return repeatedly for manipulation or mobilization tensing themselves
in anticipation of the pain. Massage is tried once and not repeated because,
although it felt good at the time, the muscles were sore the next day.
Sometimes the sensitivity can be reduced by further massage and developing
a close rapport between patient and therapist. Indeed this is probably
the guiding principle. Both patient and practitioner need to observe
the level of muscle tension closely and also their attitudes to pain.
If the treatment is increasing muscle tension it should be discontinued.
Interestingly pain can increase after a Functional Integration session.
Not because of the pressure used, but because of the release of muscle
tension. The process of releasing holding patterns can generate pain
initially. However, discontinuing treatment after one session can be
psychologically damaging because it represents another treatment failure.
Again, close observation of attitudes and reactions can help the transition
to work which will provide pain relief.
When a patient says they cannot manage without a particular treatment
the warning bell should sound. The best way to avoid dependency is to
introduce self-management practices from the start of therapy. It can
also be helpful to set time limits and review progress regularly. Home
based exercise programs can complement manipulative therapy and the Feldenkrais
Method. Progress with exercises should be checked on every visit so that
the patient is introduced to the idea that they are participating in
the process. Their role is as important, or more important, than the
The Healing Power of
Any manual therapy offers the potential for healing simply through the
power of touch. Touch can provide comfort and a basis for communication
beyond words. However when technique dominates the power of touch can
be forgotten and yet it can so easily be incorporated with whatever technique
is being practiced. It is possible that when the power of touch is forgotten
it could have a detrimental effect. In a busy practice with short appointments
a sense of urgency can be conveyed by touch. This would be counterproductive
in a person who is already tense.
It can also be very comforting for someone whose tests are negative to
have a therapist confirm that there is something wrong. Simply acknowledging
the changes in soft tissue such as local spasm, muscle tension or muscle
imbalance, means a great deal to someone frightened or angry that the
doctors can find nothing.
Touch can be used as a form of biofeedback. Immediate feedback can be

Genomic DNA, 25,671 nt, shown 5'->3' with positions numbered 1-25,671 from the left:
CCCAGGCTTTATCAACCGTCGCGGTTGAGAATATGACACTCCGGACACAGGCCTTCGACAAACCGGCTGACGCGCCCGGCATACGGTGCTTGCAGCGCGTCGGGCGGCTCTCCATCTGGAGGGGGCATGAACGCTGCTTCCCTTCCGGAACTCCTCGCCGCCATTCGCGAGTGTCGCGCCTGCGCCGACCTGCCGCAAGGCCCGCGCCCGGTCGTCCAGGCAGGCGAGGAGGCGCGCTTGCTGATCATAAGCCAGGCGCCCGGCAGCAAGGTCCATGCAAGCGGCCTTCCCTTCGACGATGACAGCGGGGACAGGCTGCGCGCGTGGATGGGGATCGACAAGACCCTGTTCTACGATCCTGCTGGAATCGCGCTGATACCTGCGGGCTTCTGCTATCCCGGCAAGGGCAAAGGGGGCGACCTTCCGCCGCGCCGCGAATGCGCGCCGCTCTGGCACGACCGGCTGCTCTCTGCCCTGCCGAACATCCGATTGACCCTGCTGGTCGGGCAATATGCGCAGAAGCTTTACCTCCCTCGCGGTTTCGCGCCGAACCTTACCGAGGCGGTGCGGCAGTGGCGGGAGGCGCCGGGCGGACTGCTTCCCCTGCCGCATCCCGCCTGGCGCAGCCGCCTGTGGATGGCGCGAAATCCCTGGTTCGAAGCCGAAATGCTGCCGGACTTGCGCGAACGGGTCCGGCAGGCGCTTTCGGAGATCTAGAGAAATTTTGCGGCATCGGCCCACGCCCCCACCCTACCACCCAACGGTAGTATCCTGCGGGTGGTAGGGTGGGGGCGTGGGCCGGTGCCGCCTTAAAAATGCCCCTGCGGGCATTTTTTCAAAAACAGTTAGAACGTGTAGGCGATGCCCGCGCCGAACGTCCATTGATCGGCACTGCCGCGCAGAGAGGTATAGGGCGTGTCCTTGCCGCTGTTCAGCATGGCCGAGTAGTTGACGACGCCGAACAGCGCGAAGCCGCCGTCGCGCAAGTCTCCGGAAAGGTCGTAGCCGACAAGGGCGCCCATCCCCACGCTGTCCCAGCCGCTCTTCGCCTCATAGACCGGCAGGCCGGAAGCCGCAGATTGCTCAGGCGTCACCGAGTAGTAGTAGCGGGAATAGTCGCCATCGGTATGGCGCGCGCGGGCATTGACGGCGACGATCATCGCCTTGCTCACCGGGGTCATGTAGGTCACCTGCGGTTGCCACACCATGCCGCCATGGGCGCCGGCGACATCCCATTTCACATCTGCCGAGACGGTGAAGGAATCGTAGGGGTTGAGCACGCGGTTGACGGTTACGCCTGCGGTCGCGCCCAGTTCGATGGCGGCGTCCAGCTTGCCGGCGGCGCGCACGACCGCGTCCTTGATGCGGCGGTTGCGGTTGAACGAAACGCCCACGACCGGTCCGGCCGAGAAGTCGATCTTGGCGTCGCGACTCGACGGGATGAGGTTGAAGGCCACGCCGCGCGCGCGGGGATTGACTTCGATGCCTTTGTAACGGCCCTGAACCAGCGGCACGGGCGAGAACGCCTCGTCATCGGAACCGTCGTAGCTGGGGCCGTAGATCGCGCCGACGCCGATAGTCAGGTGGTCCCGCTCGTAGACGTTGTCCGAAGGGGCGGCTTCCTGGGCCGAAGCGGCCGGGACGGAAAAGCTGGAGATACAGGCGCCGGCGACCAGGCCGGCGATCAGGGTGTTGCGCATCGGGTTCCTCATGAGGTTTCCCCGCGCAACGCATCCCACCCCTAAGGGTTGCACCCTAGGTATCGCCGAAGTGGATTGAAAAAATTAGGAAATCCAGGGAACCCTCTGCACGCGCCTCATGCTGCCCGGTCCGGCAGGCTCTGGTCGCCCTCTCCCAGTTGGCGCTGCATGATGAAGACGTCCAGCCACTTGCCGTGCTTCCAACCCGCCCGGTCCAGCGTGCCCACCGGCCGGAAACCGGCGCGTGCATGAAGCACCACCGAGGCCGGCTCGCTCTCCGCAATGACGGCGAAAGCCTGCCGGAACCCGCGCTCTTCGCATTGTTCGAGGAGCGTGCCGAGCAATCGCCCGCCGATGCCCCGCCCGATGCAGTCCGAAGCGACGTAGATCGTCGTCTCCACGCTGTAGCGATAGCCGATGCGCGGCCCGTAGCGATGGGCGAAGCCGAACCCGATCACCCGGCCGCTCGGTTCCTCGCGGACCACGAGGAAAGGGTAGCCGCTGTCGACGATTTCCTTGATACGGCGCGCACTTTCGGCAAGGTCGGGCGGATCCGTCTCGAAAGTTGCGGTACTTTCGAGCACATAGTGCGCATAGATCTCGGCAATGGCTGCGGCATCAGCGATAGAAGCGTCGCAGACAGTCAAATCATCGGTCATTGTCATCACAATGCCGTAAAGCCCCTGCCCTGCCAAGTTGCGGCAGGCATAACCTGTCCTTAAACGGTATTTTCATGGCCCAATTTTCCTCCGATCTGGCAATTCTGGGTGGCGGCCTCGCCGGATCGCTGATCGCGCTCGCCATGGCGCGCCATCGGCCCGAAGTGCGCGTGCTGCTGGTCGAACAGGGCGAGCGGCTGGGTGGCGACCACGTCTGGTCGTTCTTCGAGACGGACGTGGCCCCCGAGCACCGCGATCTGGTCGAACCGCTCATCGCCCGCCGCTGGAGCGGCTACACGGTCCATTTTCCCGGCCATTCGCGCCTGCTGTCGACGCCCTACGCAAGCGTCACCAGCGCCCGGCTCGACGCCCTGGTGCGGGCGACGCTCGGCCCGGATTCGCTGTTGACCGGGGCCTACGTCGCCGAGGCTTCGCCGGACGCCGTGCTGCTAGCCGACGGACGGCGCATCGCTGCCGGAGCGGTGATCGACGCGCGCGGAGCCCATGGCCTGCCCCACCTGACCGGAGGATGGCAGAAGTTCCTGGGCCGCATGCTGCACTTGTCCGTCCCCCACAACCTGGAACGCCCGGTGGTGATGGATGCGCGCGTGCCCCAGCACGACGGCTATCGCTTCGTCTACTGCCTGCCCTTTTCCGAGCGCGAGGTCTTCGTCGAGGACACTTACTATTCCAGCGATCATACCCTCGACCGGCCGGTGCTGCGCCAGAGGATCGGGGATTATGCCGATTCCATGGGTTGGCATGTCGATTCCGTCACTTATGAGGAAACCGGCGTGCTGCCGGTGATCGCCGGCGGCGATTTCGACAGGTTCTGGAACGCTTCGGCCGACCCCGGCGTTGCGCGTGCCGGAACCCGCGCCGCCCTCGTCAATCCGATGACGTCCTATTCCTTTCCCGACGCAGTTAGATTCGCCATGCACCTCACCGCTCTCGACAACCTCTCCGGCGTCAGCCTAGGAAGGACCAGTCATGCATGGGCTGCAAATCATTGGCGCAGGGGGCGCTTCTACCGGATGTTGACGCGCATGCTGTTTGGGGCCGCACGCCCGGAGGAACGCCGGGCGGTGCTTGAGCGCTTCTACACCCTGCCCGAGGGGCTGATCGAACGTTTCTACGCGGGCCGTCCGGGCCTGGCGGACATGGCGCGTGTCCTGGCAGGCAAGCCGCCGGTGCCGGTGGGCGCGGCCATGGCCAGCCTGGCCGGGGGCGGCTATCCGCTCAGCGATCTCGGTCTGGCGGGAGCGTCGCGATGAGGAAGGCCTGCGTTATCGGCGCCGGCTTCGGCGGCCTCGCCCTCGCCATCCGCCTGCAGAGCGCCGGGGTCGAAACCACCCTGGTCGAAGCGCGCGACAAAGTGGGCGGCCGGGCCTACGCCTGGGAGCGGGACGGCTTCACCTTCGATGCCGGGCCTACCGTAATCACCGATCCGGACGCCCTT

given while teaching relaxation or relaxed movement. It is also possible
to use touch whilst discussing psychological and emotional issues. This
can enhance the communication between therapist and patient and provide
considerable insight for the therapist. It is remarkable how rapidly
issues are revealed when the therapist incorporates touch with talk. Top
The Future - Integrated
Programs And Practitioners
Pain clinics were established to provide a multidisciplinary approach
because it became obvious that single modality treatment was rarely successful
for chronic pain. Perhaps the same principle could be applied to the
question of hands-on versus hands-off therapy.
There could be a place for both provided that some guiding principles
are followed. These guiding principles could reduce the pitfalls of particular
approaches and provide a basis for integrated programs and even better,
integrated practitioners. This would involve working with a mind-body
or body-mind rather than one or the other. There would be a place for
reductionism and holism. Both practitioners and patients may need to
participate in a paradigm shift from a medical model to a self healing
model where hands-on work becomes a stepping stone to self-management
and more of a tool for education than fixing the problem. Practitioners
working in this way would need to be aware of their attitudes to pain,
movement and touch and the consequences of these attitudes. Likewise
people experiencing pain would need to develop an awareness of their
attitudes. Some possible guidelines are listed below.
Top of Page
1. Time limits and regular reviews of progress.
2. Passive mobilization always combined with active mobilization.
3. Touch for education rather than a quick fix.
4. Careful monitoring of reactivity.
5. Touch as a form of communication.
Exercise and Movement
1. Movement with awareness.
2. Movement for enjoyment.
3. Learning to move with ease and effortlessness.
4. Exercise for mobility, strength and fitness.
5. Matching the person with the program.
6. Exercise as a habit.
Attitudes to Pain
1. Movement may hurt at first.
2. Pain is not necessarily bad.
3. Hurt is not harm.
4. Cease resisting the pain - learn to be with it.
5. Cease reacting to the pain.
6. Listen carefully to the pain - push limits sometimes and set limits
at other times.
7. Be in the moment - the past and future alter the experience of pain.
The more all treating practitioners are aware of the whole person and
the context of the pain, the less the risk of inappropriate treatment.
Any issues a practitioner is unable to address should be referred on
to an appropriate person and liaison between treating practitioners is
essential for good outcomes. Finally, technique is not enough: attitudes
to pain, touch and movement are integral to all approaches and provide
the link between them. Integrated practitioners would need to be aware
of developing strength, mobility, stability, fitness and relaxation to
restore full functioning.
- McIndoe R 1994 A behavioural approach to the management of chronic
A self-management perspective. Australian Family Physician
- Melzack R, Wall P D 1965 Pain mechanisms: a new theory.
- McIndoe R, Littlejohn G 1995 Management of fibromyalgia and
regional pain syndromes. Modern Medicine 38:56-69.